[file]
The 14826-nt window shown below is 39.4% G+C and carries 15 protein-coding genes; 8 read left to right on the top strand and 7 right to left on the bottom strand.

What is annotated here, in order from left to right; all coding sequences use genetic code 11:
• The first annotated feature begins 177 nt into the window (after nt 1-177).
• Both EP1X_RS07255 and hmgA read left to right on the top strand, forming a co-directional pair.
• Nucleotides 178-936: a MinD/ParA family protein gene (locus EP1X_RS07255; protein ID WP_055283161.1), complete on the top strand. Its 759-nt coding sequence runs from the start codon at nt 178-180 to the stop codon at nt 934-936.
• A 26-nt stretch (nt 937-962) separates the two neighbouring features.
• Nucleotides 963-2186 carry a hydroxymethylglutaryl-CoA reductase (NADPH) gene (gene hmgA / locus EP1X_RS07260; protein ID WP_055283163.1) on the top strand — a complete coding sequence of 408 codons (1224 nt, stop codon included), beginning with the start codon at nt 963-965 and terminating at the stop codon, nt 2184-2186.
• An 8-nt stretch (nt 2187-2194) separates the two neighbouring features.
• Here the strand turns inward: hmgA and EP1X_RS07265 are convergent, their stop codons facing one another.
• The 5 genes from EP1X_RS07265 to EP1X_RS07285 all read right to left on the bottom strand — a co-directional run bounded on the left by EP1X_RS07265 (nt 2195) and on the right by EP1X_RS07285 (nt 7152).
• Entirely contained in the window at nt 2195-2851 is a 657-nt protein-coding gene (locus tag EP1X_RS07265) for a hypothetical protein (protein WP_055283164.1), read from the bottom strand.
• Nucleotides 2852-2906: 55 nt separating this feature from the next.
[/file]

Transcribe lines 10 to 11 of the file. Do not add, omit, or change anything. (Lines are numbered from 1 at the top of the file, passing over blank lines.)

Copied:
• The 5 genes from EP1X_RS07265 to EP1X_RS07285 all read right to left on the bottom strand — a co-directional run bounded on the left by EP1X_RS07265 (nt 2195) and on the right by EP1X_RS07285 (nt 7152).
• Entirely contained in the window at nt 2195-2851 is a 657-nt protein-coding gene (locus tag EP1X_RS07265) for a hypothetical protein (protein WP_055283164.1), read from the bottom strand.